ASSESSMENT: The church took its time agreeing to appoint likely successor.
what few solitary moments Cardinal Seán Brady may have had to himself
yesterday he could have been forgiven had he gone down on his knees in
gratitude that the pope had, at last, acceded to his request for another
bishop in Armagh.
The Archdiocese of Armagh already has an
auxiliary bishop, Bishop Gerard Clifford, who is 71.
But it was
understood in 2010, when Cardinal Brady first made that request, he was
really seeking the appointment of a Coadjutor Archbishop of Armagh, a
That is what Msgr Eamon Martin will be on his installation, probably at Easter.
cardinal’s request followed followed media revelations in March 2010
that in 1975 he investigated allegations of child sex abuse by Fr
In the course of this he interviewed two boys whom he
believed and then swore to secrecy as required by canon law.
It was said Cardinal Brady wished to stand down during that controversy but that Rome would not relent.
1975 investigation came to public notice again last May when the BBC
revealed further details, including an interview with Brendan Boland,
one of the boys interviewed in 1975.
The word in church circles then was
that a Coadjutor Archbishop of Armagh would be appointed before
It has taken a little longer.
does not mean Cardinal Brady will stand down any day soon.
entitled to stay on until August 2014, when he will be 75, and indeed
At Rome’s pleasure.
He was himself was appointed
Coadjutor Archbishop of Armagh in December 1994 but did not take over
from his predecessor, Cardinal Cahal Daly, until October 1996, when the
latter was 79.
Archbishop of Dublin Diarmuid Martin was appointed
coadjutor archbishop in May 2003 but did not succeed Cardinal Desmond
Connell until April 2004, when the latter was 78.
So it is not
necessarily the case that Cardinal Brady will stand down in August next
year, not least as he will remain eligible to vote in papal elections
until August 2019, when he will be 80.
What is certain is that he has
had a horrible few years.
His period in office, since 1996, has been
dogged by the clerical child sex abuse issue.
This has been
particularly the case following publication of the Ferns report in
October 2005, the Ryan report in May 2009 and the Murphy report in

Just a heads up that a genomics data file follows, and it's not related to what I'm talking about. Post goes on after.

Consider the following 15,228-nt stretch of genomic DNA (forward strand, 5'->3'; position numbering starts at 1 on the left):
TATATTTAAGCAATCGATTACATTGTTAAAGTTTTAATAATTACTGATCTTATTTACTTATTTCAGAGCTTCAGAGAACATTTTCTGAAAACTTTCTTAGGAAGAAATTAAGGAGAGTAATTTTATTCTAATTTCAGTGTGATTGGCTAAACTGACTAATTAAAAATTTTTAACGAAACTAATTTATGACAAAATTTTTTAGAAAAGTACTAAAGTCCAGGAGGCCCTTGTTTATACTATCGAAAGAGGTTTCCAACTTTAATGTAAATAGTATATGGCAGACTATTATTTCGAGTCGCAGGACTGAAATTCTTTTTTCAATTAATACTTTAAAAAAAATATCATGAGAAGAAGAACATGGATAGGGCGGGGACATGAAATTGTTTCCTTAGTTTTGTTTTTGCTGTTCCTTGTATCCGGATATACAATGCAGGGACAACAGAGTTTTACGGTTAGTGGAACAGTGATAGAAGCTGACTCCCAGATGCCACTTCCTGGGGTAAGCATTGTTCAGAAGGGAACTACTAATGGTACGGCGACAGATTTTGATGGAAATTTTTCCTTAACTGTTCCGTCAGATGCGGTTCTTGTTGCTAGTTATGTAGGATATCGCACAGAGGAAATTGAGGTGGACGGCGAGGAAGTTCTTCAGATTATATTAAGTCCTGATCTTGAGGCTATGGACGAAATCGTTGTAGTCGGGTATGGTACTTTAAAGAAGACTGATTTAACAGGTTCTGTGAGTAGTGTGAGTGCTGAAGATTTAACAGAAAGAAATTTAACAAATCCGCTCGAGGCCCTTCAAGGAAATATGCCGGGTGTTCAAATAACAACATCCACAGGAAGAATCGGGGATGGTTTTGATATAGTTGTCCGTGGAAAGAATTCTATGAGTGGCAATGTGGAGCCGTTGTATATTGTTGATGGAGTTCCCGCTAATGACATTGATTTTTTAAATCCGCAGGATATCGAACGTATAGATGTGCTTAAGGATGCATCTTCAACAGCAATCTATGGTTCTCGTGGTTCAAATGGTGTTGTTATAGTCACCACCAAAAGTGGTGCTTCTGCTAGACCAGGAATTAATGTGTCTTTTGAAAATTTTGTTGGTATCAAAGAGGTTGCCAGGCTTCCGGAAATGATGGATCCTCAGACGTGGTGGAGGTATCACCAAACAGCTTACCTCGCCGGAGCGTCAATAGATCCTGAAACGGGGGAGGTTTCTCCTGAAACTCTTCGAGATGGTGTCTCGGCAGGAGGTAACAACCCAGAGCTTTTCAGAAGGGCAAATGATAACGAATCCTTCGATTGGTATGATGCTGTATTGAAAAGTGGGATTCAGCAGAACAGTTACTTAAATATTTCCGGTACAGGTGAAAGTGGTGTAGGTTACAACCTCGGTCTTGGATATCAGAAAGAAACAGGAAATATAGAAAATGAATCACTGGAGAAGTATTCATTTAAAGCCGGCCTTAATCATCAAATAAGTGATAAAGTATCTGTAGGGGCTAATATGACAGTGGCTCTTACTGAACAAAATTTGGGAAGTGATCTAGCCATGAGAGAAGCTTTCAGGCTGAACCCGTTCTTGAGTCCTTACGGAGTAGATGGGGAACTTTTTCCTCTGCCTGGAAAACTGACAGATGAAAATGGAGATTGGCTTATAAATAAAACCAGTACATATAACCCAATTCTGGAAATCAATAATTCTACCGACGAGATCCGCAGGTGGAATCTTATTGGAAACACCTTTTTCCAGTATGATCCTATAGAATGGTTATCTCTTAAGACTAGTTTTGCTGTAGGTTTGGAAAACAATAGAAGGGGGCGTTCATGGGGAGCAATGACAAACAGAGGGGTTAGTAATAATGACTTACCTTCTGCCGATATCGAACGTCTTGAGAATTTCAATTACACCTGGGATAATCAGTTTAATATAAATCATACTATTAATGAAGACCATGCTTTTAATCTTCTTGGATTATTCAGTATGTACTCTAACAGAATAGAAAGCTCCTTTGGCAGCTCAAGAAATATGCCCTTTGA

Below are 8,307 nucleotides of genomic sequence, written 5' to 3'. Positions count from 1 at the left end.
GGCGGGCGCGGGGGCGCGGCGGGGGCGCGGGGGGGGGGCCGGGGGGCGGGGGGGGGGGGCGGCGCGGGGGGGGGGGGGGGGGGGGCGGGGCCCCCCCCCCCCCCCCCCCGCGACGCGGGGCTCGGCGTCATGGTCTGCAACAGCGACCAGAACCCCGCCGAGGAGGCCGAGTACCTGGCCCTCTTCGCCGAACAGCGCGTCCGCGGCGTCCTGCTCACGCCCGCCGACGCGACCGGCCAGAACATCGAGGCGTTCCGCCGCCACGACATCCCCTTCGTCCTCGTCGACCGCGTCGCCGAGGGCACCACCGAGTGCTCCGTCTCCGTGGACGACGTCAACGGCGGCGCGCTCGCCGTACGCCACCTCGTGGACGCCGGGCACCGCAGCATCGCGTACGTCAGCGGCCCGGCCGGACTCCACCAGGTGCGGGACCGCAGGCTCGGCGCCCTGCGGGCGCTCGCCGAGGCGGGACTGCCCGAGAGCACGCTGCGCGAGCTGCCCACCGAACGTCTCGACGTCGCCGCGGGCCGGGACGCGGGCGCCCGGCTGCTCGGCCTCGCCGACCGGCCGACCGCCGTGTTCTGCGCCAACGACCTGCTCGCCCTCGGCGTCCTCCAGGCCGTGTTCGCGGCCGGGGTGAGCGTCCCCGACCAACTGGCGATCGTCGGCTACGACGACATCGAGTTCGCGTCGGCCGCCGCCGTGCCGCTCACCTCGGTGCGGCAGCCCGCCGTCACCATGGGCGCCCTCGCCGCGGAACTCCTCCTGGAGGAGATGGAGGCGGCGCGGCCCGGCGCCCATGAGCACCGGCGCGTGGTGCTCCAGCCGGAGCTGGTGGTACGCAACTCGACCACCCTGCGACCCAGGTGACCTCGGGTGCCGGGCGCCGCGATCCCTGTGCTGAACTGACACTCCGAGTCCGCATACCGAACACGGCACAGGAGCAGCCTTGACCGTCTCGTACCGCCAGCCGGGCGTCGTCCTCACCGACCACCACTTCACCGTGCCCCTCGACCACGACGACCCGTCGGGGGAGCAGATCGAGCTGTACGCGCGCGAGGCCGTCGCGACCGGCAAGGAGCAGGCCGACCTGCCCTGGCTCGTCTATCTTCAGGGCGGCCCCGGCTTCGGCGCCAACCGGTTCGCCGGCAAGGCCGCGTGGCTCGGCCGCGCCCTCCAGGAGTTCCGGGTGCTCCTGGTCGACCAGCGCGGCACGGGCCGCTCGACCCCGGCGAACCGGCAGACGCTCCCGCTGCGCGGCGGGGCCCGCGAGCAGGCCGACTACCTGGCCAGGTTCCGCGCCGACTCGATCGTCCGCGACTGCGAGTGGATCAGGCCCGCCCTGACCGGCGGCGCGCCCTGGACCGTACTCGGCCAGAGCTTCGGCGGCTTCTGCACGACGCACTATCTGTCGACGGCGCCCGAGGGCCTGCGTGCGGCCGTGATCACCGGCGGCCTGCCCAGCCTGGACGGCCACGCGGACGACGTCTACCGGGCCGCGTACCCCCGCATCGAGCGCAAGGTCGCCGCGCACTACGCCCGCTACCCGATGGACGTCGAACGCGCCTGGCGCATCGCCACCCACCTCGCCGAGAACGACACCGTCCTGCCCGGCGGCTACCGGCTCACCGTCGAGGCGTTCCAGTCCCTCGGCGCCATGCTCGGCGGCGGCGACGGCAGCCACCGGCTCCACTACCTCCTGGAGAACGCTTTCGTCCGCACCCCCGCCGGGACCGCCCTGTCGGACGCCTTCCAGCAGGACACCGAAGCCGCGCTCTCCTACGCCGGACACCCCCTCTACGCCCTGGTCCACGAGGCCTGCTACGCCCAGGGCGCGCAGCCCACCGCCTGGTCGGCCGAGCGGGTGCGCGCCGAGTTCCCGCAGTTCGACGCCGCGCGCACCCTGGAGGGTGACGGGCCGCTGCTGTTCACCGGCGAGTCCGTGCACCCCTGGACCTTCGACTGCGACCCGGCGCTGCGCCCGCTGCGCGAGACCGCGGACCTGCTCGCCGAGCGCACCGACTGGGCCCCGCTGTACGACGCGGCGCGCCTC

March 2010 the issue came to his front door with the revelations about
his 1975 investigations.
He has been under intolerable pressure since,
with calls for his resignation from across the political spectrum in the
Republic and Northern Ireland. These were repeated last May.
the midst of this there was publication of the Cloyne report in July
2011, the recall to Rome of papal nuncio Archbishop Leanza and the
closure of the Irish Embassy to the Holy See in 2011.
All of which
has meant this thoroughly decent and genuinely humble man has become
the highest-profile victim in Ireland of unquestioned loyalty and
obedience to the Catholic Church, an institution which in the past
placed greater priority on protecting itself than on the protection of
And, as with all institutions in difficulty he, a most
committed servant, had to go on suffering for the sake of the church.
This ensured he remained at his post whatever his personal wishes,
enduring the slings and arrows of a justifiably outraged people until
Rome felt it was timely for it to modify his circumstances.
It took its
It would not allow a situation where bishops and/or other
senior figures could be picked off willy-nilly by a mischievous media’s
uncovering of “errors” past.
Where would it ever end?
on his decade as primate in an interview with this newspaper in December
2006 Cardinal Brady acknowledged that nothing could have prepared him
for what had happened in the life of the church in Ireland since 1996.
To cope he had “put trust in the Lord”, he said.
He could be forgiven had he questioned that too, at times.